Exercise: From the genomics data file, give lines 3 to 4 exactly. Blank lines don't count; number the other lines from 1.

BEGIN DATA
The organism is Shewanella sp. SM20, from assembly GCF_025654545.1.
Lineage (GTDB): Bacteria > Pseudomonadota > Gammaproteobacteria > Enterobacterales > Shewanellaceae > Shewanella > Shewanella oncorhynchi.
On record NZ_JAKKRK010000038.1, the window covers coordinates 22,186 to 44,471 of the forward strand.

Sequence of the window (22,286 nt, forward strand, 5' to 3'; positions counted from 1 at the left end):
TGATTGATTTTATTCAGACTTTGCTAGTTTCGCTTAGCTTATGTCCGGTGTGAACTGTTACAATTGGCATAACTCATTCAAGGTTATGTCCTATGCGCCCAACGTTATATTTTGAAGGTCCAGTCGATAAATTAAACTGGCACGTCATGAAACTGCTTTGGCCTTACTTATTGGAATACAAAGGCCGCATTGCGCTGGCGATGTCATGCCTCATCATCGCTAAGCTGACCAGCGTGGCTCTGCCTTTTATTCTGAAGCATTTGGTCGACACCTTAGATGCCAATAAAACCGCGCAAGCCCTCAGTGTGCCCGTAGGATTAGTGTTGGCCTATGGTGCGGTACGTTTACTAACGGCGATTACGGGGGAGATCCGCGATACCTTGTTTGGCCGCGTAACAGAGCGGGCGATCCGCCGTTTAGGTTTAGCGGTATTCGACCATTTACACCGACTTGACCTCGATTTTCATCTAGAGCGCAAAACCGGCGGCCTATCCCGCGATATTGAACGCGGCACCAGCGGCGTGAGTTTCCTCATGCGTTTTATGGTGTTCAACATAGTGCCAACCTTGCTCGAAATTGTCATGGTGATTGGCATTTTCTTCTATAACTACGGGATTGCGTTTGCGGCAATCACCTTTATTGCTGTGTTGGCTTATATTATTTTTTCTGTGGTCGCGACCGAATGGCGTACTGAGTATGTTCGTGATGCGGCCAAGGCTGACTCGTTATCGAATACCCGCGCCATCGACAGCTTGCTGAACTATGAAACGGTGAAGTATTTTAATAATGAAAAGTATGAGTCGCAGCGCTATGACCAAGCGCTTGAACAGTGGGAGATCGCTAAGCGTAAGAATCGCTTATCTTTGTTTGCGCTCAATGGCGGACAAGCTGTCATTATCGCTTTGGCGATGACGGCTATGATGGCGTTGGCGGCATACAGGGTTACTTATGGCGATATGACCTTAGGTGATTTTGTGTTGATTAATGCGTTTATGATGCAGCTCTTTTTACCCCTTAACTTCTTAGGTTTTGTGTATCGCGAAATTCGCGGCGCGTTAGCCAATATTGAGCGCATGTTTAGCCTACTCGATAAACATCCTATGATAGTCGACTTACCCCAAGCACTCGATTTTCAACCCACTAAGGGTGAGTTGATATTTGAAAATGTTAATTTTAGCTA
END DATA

On record NZ_JAKKRK010000038.1, the window covers coordinates 22,186 to 44,471 of the forward strand.

Sequence of the window (22,286 nt, forward strand, 5' to 3'; positions counted from 1 at the left end):